Yishu 73 opens with a text on the innovative handmade puppets developed by Shanghai artist Maleonn. Puppetry is an area of creative practice that has received scant attention from the art world, and Maleonn’s incorporation of various found objects into the construction of his theatrical presentations demonstrates the kind of resourcefulness and imagination that is characteristic of the bricoleur. This aesthetic and approach to art making is also found in our first feature on Hong Kong legend Frog King, an industrious artist who is equally theatrical through his interactive happenings and his tendency to integrate found objects into his collages and assemblages.
Completely opposite to the bountiful aesthetic of Maleonn and Frog King is the painting and sculpture of Korean artist Lee Ufan, a pioneer in the Mono-ha art movement which emerged in Japan in the 1970s, and whose work represents another kind of richness, one that is minimalist and exhibits influences derived from Korean, Japanese, and Chinese artistic traditions and literature.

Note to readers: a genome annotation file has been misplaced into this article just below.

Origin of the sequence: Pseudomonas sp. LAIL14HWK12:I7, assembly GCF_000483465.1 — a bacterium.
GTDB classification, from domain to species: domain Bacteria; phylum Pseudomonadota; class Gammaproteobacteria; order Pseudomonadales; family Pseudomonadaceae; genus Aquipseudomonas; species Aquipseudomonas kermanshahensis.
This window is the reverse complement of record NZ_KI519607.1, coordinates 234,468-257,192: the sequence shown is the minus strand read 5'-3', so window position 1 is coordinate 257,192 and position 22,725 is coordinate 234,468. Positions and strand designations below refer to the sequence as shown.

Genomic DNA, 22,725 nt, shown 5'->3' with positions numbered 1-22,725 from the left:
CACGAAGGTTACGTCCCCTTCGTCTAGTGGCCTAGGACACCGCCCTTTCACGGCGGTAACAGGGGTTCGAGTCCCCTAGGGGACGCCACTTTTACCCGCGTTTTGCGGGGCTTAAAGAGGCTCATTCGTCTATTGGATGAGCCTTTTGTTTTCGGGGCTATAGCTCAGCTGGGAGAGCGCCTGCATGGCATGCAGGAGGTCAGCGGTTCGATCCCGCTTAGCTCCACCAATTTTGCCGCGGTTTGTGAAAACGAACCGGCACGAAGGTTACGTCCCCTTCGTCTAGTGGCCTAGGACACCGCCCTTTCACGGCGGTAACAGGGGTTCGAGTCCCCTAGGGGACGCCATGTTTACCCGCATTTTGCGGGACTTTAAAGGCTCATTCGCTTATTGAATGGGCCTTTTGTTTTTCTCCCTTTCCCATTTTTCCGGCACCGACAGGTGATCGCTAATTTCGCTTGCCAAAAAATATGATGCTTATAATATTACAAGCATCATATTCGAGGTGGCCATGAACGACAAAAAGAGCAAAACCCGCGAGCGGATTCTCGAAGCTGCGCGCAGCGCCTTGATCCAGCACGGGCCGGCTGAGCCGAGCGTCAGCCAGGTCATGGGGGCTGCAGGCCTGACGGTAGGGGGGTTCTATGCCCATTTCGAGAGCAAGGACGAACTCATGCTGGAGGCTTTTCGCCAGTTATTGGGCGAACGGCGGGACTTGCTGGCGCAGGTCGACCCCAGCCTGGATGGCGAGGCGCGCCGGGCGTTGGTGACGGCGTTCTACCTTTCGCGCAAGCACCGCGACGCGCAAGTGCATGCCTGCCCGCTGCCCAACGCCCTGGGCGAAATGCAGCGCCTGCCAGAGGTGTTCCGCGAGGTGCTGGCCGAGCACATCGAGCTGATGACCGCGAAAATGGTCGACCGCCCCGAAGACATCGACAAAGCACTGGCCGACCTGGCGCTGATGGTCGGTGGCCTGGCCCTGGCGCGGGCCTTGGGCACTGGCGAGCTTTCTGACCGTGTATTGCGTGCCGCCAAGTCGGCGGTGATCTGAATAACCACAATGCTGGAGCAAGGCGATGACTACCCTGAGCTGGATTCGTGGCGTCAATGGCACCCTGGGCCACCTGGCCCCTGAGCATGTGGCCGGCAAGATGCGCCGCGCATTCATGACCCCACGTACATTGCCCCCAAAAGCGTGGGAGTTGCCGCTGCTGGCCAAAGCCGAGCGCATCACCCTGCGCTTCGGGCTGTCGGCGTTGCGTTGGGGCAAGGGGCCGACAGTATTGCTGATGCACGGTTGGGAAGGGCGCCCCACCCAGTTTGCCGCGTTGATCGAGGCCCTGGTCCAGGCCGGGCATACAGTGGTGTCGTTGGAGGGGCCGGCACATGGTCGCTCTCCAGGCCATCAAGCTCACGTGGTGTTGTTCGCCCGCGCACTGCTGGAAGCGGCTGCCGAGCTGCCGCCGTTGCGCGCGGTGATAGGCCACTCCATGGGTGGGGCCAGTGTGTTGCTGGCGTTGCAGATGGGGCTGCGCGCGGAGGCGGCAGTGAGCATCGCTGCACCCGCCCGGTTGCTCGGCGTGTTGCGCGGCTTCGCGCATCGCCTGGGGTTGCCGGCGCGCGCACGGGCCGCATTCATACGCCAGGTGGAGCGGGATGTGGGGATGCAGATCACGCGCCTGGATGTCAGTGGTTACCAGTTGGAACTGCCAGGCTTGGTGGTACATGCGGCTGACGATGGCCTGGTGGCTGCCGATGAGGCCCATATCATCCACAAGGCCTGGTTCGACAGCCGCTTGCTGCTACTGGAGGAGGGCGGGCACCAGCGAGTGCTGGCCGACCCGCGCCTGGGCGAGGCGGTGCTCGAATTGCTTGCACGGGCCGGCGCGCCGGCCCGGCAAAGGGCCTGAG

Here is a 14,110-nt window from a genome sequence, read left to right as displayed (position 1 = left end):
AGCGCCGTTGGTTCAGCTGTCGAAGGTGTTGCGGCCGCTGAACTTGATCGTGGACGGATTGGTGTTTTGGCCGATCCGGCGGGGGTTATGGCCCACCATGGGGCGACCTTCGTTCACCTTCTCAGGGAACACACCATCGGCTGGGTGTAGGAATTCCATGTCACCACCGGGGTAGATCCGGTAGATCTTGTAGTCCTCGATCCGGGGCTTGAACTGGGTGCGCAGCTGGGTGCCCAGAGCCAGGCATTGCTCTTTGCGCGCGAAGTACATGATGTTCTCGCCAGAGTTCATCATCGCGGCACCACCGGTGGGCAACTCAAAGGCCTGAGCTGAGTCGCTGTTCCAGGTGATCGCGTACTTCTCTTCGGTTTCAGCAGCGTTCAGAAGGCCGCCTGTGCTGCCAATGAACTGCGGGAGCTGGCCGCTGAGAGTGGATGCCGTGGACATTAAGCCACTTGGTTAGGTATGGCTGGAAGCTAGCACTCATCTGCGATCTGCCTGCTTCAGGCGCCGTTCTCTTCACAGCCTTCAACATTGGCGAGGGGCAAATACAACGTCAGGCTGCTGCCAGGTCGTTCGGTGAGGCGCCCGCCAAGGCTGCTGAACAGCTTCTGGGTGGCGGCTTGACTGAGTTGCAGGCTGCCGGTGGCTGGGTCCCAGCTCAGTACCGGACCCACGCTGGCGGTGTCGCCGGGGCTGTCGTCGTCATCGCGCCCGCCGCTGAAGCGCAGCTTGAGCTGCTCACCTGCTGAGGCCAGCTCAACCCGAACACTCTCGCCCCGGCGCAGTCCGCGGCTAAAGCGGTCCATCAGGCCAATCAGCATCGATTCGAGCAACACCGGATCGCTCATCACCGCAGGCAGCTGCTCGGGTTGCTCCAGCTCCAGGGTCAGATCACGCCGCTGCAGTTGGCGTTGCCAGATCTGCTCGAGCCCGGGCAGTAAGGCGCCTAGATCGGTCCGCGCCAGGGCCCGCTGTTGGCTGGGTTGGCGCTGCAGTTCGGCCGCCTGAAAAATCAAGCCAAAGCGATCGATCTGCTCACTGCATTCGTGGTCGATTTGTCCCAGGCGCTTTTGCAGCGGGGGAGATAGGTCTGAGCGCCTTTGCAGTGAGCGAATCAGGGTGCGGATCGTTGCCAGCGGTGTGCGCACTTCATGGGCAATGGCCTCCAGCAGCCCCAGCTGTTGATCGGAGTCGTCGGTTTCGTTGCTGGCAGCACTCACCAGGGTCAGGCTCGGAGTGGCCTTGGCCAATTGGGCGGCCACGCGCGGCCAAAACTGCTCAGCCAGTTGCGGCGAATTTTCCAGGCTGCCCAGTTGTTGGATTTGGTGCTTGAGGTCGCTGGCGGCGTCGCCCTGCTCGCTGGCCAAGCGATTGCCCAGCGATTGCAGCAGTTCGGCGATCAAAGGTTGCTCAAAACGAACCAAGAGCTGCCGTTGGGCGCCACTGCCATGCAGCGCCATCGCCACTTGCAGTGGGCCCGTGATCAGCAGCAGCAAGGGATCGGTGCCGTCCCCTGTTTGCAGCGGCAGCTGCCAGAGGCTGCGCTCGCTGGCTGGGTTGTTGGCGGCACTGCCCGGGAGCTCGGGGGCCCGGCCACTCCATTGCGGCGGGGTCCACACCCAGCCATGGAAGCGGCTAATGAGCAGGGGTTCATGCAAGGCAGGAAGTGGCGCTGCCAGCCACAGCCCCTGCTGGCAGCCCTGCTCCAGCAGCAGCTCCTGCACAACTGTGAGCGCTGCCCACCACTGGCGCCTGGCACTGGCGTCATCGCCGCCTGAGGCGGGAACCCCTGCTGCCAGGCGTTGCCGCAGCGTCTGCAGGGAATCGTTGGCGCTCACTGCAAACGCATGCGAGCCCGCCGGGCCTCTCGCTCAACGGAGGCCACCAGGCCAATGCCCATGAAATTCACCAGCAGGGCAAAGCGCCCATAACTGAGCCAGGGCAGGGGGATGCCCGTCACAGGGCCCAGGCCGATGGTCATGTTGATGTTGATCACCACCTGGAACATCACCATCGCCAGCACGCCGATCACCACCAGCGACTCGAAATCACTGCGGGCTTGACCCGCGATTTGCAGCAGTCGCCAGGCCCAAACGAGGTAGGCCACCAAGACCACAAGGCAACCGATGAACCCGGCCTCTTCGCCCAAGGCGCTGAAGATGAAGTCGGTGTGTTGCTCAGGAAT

The ghost of socialist realism appears in the exhibition Really, Socialism?!, as well as in the conceptual underpinnings of work by Liu Ding and Jin Shan, all of which are explored in this issue. Often dismissed as an archaic artistic practice, socialist realism here comes under renewed scrutiny in each of these three texts—not as an effort to revive it, but to bring forward new considerations in understanding its legacy within the present moment.
In conclusion, Yishu 73 presents artists and histories that have sometimes been overlooked, like Maleonn’s puppetry, both within the canon of art history and in the definition of what constitutes fine art. Maryn Varbanov was a significant figure in the evolution of contemporary Chinese art during the 1980s and contributed greatly not only to the practice of textile art, or “soft sculpture,” but to challenging longstanding traditions in painting and sculpture that led to the advent of installation art in China. This issue concludes with a conversation with Siu King-Chung about his Community Museum Project, which brings together visual art, design, and politics to create collective endeavours—often involving those who might be considered non-artists—that reflect upon social protest, local initiatives, and urban redevelopment as they have emerged in Hong Kong’s recent history.
Image (top): Jin Shan, installation view of Divine Ruse, 2015, plastic, steel. Photo: Alessandro Wang. Courtesy of the artist and BANK, Shanghai.